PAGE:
Multi-Resistant Bacteria and the Future of Antibiotics
Why are multi-resistant bacteria a global concern?
Sabrina Moyo (UiB) an Hugo Illimar Rekand (UiB) in conversation with Karine Aasgaard Jansen (UiB)
For more than 70 years, antimicrobial drugs, such as antibiotics, have successfully treated patients with infections. Over time, however, many infectious organisms have adapted to the antibiotics, making them less effective. The misuse and overuse of antibiotics have made resistance develop even faster.
This breakfast forum addresses the consequences of the growing number of multi-resistant bacteria. Why are multi-resistant bacteria a global concern? What are the prospects for the use of antibiotics? And what are the opportunities for making new medicines?
Who will win the race: The multi-resistant bacteria or the scientists?
Illimar Hugo Rekand (UiB) is a Phd candidate at The Department of Bio-medicine. He took his Bachelor and Master's degree at University of Bergen, with focus on synthetic chemistry in a group working with medicinal chemistry, where he worked on a project related to phenylalanine hydroxylase (PAH) and Fölling's disease. Started his PhD in 2017 on a project relating to ribo switches as targets for new antibiotics in the research group of Ruth Brenk. Also participated this year in Research Grand Prix, which focuses on science communication.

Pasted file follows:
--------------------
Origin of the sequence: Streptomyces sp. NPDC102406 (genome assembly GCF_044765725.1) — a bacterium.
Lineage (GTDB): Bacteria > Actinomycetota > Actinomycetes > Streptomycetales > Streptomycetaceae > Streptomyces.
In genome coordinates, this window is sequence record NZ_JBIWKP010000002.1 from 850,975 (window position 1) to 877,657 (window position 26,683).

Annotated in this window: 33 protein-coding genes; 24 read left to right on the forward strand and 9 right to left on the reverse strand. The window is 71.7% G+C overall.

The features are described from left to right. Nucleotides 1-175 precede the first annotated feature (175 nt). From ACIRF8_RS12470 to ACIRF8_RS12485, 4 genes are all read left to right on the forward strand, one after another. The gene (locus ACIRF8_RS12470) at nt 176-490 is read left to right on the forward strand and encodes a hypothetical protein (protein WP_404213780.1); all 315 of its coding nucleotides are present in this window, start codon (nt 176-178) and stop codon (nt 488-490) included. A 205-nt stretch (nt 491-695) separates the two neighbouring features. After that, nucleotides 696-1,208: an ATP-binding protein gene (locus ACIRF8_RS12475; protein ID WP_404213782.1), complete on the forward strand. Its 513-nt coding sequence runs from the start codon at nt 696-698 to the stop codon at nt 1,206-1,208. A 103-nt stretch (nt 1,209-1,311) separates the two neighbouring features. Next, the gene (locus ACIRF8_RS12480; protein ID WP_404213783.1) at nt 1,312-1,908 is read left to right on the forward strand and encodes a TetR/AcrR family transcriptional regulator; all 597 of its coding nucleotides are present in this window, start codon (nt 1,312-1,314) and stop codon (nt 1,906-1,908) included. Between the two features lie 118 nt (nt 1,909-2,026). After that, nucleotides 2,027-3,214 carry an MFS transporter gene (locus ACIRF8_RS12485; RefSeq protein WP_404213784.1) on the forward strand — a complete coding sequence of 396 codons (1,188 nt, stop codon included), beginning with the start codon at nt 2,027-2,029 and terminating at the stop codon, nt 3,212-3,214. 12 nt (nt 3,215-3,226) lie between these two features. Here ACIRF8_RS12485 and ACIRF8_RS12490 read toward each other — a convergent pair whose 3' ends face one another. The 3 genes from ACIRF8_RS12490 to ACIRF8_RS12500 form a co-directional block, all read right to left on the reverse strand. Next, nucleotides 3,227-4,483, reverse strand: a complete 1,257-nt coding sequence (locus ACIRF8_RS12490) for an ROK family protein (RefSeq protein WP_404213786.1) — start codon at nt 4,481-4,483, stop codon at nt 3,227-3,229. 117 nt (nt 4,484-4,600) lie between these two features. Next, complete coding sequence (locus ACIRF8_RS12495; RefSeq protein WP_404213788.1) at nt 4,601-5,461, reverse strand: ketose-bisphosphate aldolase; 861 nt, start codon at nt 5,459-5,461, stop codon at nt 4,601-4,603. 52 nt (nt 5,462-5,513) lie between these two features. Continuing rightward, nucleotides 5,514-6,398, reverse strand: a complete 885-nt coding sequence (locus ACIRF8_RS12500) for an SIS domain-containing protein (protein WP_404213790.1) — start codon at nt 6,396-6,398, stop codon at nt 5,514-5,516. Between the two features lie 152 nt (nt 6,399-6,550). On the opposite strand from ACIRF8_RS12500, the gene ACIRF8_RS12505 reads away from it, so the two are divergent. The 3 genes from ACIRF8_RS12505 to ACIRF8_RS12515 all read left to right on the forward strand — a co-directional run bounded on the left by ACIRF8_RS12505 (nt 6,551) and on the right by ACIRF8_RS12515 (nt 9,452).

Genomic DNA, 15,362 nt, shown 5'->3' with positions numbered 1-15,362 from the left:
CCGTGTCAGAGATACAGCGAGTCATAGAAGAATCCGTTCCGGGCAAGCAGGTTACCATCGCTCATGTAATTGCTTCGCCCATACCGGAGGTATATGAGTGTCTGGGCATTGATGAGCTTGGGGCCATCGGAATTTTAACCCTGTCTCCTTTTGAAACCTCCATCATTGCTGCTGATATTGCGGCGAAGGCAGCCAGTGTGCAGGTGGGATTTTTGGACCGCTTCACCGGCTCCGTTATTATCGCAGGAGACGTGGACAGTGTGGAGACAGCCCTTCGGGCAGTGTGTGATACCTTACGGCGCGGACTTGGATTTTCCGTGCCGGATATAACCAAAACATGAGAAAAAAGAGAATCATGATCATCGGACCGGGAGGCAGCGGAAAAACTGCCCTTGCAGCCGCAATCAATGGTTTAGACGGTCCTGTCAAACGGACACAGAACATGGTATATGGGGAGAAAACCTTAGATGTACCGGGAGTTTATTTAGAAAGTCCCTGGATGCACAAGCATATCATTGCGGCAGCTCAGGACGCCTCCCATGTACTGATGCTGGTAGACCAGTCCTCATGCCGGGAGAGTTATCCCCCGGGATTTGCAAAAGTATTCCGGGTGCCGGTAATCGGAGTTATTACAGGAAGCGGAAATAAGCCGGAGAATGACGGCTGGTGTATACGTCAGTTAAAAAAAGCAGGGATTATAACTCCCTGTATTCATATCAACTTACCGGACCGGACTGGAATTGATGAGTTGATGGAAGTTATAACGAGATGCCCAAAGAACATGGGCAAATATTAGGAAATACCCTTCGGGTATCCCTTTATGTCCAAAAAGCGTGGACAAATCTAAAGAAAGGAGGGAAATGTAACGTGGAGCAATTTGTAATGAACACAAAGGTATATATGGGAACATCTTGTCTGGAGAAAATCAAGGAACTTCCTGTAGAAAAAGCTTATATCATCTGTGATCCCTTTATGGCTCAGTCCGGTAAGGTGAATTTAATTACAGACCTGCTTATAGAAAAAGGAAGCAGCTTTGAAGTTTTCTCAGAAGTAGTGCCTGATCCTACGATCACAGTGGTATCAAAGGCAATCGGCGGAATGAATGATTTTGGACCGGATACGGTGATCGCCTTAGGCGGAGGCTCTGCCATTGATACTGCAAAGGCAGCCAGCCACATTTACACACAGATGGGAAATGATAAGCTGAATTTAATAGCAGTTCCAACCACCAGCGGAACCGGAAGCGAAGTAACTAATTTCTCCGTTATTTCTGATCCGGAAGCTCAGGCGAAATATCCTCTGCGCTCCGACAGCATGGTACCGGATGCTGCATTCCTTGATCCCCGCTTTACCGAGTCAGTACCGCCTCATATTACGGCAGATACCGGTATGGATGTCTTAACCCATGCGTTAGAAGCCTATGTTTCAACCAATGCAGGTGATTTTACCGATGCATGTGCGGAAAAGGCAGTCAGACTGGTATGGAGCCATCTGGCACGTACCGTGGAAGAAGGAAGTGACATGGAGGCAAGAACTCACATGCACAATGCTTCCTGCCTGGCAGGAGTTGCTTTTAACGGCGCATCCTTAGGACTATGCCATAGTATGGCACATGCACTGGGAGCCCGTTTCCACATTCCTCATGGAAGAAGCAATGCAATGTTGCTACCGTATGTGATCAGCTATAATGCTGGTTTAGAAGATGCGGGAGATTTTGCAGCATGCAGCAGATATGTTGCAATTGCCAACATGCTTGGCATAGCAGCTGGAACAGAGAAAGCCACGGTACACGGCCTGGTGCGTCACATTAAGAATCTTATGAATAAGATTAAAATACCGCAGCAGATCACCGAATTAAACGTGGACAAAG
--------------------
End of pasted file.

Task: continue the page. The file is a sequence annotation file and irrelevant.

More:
Sabrina J Moyo, M.D., is currently Post-doctoral research fellow at the Department of Clinical Sciences, University of Bergen. She received her medical training at the University of Dar es Salaam, Tanzania. She conducted additional post-graduate studies specialising in Clinical Microbiology at Muhimbili University of Health and Allied Sciences in Dar es salaam, Tanzania with one-year fellowship attachment at Haukeland Hospital, Bergen. She did her PhD at the University of Bergen. She conducted research on infectious diseases such as diarrhoea, malaria and blood stream infections with emphasis on antimicrobial resistance. Currently working on multi resistant bacteria in children with blood stream infection in Dar es salaam, Tanzania.
Croissants, coffee and tea. The event is free and open to all!